Before Bernanke spoke, the Fed delivered the minutes from the FOMC meeting of June 18-19. The minutes showed that some Fed officials worried not only about the outlook for employment, but the pace of economic growth as well: “Some (officials) added that they would … need to see more evidence that the projected acceleration in economic activity would occur, before reducing the pace of asset purchases.”
Of the Fed policymakers who argued it would be wise to curtail bond purchases soon, two thought it should be done “to prevent the potential negative consequences of the program from exceeding its anticipated benefits.”
The negative consequences some Fed policymakers worry about are what might happen if the banks start to use some of the capital reserves for something other than reserves. That’s when things could get dicey. The easy thing to do is watch the velocity of money; if money starts circulating through the economy, it could quickly lead to nasty inflation, especially if it goes into the economy through the typical routes used by banks. For example, if they start easing up on underwriting requirements for mortgages, we could see the beginnings of an asset bubble in housing. If the banks start trading the money in the markets, we could see a financial asset bubble develop on Wall Street, or perhaps in the commodity markets, or the energy markets.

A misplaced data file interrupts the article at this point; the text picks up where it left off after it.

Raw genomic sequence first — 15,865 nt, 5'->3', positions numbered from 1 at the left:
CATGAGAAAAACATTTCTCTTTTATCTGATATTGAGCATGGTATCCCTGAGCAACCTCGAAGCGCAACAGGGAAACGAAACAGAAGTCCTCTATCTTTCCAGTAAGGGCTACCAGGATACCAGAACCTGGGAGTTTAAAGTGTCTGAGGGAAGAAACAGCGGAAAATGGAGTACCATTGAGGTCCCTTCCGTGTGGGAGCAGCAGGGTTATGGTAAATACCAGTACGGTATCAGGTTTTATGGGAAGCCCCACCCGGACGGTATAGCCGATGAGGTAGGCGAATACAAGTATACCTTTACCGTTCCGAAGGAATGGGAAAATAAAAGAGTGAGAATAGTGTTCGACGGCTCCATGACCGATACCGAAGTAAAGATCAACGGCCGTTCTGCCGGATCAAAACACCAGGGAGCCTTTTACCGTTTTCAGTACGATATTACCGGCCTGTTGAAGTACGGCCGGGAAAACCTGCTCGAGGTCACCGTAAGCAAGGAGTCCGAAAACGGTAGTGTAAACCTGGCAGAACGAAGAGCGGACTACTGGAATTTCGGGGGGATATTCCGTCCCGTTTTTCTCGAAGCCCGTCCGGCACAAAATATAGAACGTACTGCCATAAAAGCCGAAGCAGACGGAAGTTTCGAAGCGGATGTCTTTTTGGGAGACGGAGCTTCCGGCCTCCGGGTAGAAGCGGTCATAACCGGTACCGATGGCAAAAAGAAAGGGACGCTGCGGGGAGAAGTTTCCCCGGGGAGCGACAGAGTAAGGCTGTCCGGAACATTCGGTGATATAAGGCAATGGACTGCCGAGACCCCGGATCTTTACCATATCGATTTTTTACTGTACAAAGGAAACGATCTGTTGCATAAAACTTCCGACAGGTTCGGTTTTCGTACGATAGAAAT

So, there is a bit of a trick to see the velocity of money increase, which would be beneficial to the economy, in that it could increase demand, and help guide us to the virtuous circle of a sustainable and productive economic growth – yet still avoid asset bubbles and inflation.